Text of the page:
From orchard to glass


ELLSWORTH — Sow’s Ear Winery’s proprietor Tom Hoey is among six Maine cider makers while Barbara Brooks of Seal Cove Farm and Kim Roos of Garden Side dairy in Jonesboro are among five Maine cheese makers who will be featured at the second Downeast Cider & Cheese Festival at 4:30 and 6:30 p.m. Saturday, Nov. 9, in the former J&B Atlantic Building in Ellsworth. The event is broken into two seatings.

Celebrating Ellsworth’s rich apple history, Heart of Ellsworth is highlighting the revival of two traditional foods — hard cider and artisanal cheese.

The festival’s format will be a guided tasting cider and cheese. Each of the hard cider makers and artisan cheese makers from around Maine will be on hand to talk about their craft, share sips of hard cider and samples of artisanal cheese. Besides Hoye, the cider makers include Portersfield Cider in Pownal, Whaleback Farm from Lincolnville, Rocky Ground in Newburgh, Bend Bough Cider in Gardiner, Norumbega Cider in New Gloucester and Cornish Cider of Cornish.

Besides Seal Cove Farm and Garden Side Dairy, the other cheese makers include Jessie Dowling of Fuzzy udder Creamery in Whitefield, Sonnental Dairy in Smyrna Mills and Carrie and Holly Whitcomb of Springdale Farm in Waldo.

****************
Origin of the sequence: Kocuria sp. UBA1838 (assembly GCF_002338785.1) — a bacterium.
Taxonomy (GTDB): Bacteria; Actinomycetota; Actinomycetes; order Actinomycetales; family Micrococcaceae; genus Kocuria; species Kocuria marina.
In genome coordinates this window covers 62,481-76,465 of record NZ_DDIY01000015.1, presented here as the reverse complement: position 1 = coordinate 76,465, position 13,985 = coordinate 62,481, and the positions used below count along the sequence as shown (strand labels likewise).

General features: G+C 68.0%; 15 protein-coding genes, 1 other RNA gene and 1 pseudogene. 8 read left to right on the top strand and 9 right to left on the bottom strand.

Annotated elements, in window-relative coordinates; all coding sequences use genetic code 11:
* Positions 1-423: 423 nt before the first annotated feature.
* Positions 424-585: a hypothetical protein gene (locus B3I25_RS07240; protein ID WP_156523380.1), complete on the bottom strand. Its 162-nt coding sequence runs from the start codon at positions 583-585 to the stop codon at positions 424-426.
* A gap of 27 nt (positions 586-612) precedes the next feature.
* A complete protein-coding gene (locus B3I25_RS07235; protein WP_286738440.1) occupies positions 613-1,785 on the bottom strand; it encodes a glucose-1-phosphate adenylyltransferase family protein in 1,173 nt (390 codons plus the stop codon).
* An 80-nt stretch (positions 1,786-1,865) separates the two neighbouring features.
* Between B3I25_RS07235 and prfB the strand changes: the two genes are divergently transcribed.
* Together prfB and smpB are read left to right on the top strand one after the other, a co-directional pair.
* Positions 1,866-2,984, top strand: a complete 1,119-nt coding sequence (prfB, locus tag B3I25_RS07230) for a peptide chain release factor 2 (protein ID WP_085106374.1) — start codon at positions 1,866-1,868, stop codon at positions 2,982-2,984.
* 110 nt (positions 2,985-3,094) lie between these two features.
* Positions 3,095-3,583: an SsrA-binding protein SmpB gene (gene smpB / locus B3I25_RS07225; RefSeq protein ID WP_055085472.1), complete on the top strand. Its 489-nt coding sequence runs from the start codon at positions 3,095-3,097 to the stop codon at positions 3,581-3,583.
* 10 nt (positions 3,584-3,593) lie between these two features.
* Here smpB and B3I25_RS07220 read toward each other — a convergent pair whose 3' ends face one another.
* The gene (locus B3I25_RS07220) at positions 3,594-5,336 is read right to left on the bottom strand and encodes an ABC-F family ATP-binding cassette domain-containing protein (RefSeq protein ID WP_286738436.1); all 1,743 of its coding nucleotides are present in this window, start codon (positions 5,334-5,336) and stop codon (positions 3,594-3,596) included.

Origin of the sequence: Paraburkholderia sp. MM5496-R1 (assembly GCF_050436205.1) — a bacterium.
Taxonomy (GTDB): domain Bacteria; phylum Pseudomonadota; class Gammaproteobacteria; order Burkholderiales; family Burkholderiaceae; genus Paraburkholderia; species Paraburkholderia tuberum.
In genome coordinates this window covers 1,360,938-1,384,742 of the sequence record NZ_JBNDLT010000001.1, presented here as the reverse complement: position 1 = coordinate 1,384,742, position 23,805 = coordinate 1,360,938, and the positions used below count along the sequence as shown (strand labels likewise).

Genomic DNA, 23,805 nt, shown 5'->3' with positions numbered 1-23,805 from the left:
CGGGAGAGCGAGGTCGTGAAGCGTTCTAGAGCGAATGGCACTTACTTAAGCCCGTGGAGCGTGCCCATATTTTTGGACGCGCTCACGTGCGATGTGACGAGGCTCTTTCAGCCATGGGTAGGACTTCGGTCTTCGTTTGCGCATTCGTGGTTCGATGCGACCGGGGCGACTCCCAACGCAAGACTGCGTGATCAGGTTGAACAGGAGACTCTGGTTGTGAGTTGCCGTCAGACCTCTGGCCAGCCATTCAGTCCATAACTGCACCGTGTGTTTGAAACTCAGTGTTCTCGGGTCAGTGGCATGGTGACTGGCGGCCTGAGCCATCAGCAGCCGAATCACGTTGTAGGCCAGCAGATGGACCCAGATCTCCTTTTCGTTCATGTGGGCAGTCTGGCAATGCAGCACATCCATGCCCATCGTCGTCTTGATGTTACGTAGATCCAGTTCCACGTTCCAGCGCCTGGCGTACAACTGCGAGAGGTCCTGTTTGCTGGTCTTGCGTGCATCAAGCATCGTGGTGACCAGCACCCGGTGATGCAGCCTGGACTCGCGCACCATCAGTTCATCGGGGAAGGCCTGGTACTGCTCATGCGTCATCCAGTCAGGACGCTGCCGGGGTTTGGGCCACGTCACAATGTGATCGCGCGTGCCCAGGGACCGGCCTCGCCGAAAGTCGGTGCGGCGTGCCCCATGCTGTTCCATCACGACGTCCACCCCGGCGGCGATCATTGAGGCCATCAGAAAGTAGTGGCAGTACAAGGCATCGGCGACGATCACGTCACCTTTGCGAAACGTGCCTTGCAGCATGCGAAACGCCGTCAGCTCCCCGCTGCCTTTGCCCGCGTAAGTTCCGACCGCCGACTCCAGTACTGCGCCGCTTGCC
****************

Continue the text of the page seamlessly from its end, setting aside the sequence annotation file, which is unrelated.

Ellsworth historian, Todd Little-Siebold will kick off the evening with a short history of old, unique varieties — heirloom — of apples in the Downeast region. The talk will highlight the importance of apples in the 1880s in Maine. At that time, Ellsworth was the top exporter of apples in the world. By 1850, the city was home to 12 commercial orchards, and in 1880 the total number of working farms had grown to 84. In 1931, a big freeze killed an estimated 330,000 trees in New England ending the apple boom.

The festival will feature live music by Bar Harbor fiddler Nikolai Fox, playing and singing old-time tunes.

Admission to the festival costs $22 per person. To reserve seats, visit

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